Regardless of the industry or environment in which you work, safety must always be the top priority. To spread the word about workplace policies and safety procedures, proper communication is key. That means verbal reminders, smart signage, and an open-door policy that allows the chance for feedback and tells your staff that you care about them as people.
If your organization has had an incident or management has noticed that some employees are a bit lax about workplace safety, then it may be a good time to consider your communication techniques in this regard. It is worth spending some time improving how you speak with your teams so your company can prevent employee injuries and potential lawsuits. Here are some ideas to take into consideration.
For your teams to take safety communication seriously, they need to see that this isn't just management trying to protect their own investment, but that it is an attempt to value the safety of everyone in the office. The best way to do this is for management to make it known that they have an open-door policy to all employees should they see a safety risk on the job or they are injured for any reason. When an employee comes in, the manager must show that they are listening by letting the employee speak, notating the conversation, and then taking action so the issue can be properly resolved.
It is important to remember that safety is not only about avoiding falling objects or breathing toxic chemicals, but it is also about how we interact with one another. If an employee feels targeted or mocked while they are at work, it could affect their mental health and lead to serious issues. Even the smallest comment or microaggression could be hurtful to the recipient. Microinsults could involve making a general comment about a race of people or even telling someone that they are the exception to a certain stereotype. If employees hear this language, they should feel comfortable reporting it, even if the comment wasn't directed at them.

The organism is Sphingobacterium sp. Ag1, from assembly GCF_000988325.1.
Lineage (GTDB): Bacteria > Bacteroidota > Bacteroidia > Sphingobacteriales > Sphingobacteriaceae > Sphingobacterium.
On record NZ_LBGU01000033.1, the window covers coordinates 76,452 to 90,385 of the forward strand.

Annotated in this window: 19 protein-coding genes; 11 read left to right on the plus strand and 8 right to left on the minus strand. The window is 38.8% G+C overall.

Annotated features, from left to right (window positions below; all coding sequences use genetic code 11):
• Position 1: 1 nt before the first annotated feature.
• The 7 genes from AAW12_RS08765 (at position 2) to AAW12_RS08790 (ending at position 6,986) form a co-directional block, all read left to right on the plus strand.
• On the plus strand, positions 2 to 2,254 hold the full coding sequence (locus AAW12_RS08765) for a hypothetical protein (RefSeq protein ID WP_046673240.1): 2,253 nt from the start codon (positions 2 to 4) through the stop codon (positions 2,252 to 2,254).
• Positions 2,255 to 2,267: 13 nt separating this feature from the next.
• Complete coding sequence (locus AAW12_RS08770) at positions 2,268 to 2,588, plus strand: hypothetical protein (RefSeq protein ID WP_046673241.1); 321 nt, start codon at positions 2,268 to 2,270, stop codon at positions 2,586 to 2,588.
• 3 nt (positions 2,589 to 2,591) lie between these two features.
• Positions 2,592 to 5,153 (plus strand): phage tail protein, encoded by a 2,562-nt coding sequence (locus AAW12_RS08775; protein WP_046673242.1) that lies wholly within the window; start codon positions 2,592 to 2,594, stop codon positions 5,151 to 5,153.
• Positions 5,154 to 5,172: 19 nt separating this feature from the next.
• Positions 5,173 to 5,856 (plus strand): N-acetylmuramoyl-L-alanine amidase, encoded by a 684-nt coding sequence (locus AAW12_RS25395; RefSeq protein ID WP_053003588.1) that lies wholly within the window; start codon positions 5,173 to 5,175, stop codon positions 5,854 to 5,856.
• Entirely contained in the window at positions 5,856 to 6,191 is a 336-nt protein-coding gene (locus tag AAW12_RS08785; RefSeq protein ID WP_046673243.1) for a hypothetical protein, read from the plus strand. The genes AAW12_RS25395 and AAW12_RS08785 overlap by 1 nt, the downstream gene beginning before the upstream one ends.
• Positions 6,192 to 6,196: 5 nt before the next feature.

Management must also remember that all employees are not as forward and prone to voicing their opinions, but their word is just as important. To capture their thoughts, consider putting out anonymous safety surveys every couple of weeks that ask for feedback or create a specific email address for safety concerns, as it can sometimes be easier to write your feelings than to speak them verbally.
It is necessary to be in constant communication with your teams about new and existing threats so the information isn't easily forgotten. One way to do this is to have safety meetings daily or weekly where management talks about recent issues, new equipment, certifications, and more. At the end of each meeting, there should be time for questions so your workforce has another chance to voice their concerns.
Regular meetings and training sessions are essential for keeping your staff abreast of any new safety concerns. Remember that it is not only physical threats that must be prevented. In any work environment that involves computers, current cybersecurity threats such as phishing scams, malware, and computer hacking should also be discussed, along with solutions to prevent them from becoming a reality. That means talking about proper passwords and reporting any suspicious websites.
Save some time during your meetings to talk about safety guidelines to follow in the case of a fire or natural disaster that impacts the office. Discussions should include how to use applicable safety equipment, where the emergency exits are located and the best path to find them, and where everyone should meet outside after they evacuate.
It is a smart idea to create a schedule of safety topics that need to be covered throughout the year so no pressing issue is left to the wayside.
While verbal communication is a must, non-verbal messaging is just as important, especially when it comes to safety signage. Every hazard in the workplace must be clearly labelled, from dangerous chemicals to the areas that are off-limits to unauthorized personnel. Whenever there is a spill, signage should be placed and clean-up crews must be dispatched. Slip and fall incidents continue to be one of the most common issues and only proper communication can reduce the risks.
When it comes to signage, it is important to remember that one language does not fit all. Our country is a melting pot of cultures and so is our workforce, so dangers should be posted in all applicable languages so everyone has a chance to stay safe. All signs should be readable to every employee, so large lettering, bright colouring, and Braille options are a must so signs are clearly seen and understood.
Although the current vaccines appear to be making an impact, a few words must be said as to safety during the COVID-19 pandemic. Space out your staff as far as possible, keep a clean and sanitized environment, and require gloves and masks if necessary. If you do have a mask policy, post signage around the office that reminds everyone how to wear them so they cannot give the excuse that they forgot.
No matter what your company produces or where it takes place, safety is always essential. Proper communication can keep everyone on their toes, and by following the guidelines, everyone can go home each night in the same condition they arrived.